A library in Amiga programming is exactly as you describe - you obtain a pointer to the library base address, and then call a function by loading the library base address into A6, the required parameters into the documented registers, and then doing a jsr to an A6-relative address.
It is unusual to refer to the function addresses by number. The Amiga standard header files will define symbolic names. My memory is a bit hazy, but I think the code you quoted would more commonly be written as:
_LVO is a standard prefix for library function symbols; LVO stands for library vector offset.)
Yes, a pointer to exec.library is always at $4, and this is (in theory, but not in practice) the only fixed address you should ever use in AmigaOS. To obtain the base address for any other library, you have to ask exec.library. It has a function OpenLibrary which takes a library name and a minimum version and will return to you the base address of the requested library.
If you follow the pattern of getting the pointer to exec.library from $4 and then calling
OpenLibrary for every other library, then you will be compatible with different Kickstart versions. Well-written libraries will be backward-compatible, that is, the old functions will continue to be work as is on newer Kickstarts. This is why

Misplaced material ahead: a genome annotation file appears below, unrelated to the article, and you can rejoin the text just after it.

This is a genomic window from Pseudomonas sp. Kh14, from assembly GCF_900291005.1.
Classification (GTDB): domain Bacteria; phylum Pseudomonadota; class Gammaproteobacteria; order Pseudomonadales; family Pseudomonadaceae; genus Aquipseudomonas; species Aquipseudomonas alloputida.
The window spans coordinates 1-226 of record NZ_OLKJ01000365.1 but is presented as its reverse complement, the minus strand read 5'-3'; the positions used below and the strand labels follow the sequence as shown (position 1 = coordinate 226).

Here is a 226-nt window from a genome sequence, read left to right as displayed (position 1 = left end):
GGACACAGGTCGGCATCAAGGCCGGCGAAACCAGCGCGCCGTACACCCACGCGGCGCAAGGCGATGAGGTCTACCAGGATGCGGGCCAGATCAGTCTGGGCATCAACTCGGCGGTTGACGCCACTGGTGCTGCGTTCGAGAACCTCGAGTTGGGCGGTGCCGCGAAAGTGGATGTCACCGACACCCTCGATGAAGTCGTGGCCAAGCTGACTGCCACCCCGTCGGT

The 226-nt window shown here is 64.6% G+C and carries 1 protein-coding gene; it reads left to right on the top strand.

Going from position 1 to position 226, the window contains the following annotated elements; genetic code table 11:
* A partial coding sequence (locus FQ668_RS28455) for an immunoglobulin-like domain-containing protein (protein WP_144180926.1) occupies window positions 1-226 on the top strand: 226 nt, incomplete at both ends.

OpenLibrary takes a library version number: you must ask for the smallest version number that contains all the functions you need. If the library is not present with the requested version number or newer,
OpenLibrary will return
NULL (which is a condition you should test for!)
The libraries themselves don't contain the symbol names of the functions - they are fully linked and resolved so there's no symbol table. So you will need the header files to use the symbolic names, at least when you are programming in assembly. When programming in C, you would normally link with a stub linker library that defines functions with the same names, and performs the library call on your behalf.
It is mandatory to put the library base pointer into A6 (necessary so that the library can find its own data; there are very few exceptions to this rule) but once you have completed the library call, you can clear A6 and use it for other purposes. You can have multiple libraries open at once; typically you would store their pointer in a variable, and load the variable into A6 just before making a library call.
http://amigadev.elowar.com/ contains lots of information about developing for AmigaOS, including descriptions of all the standard libraries.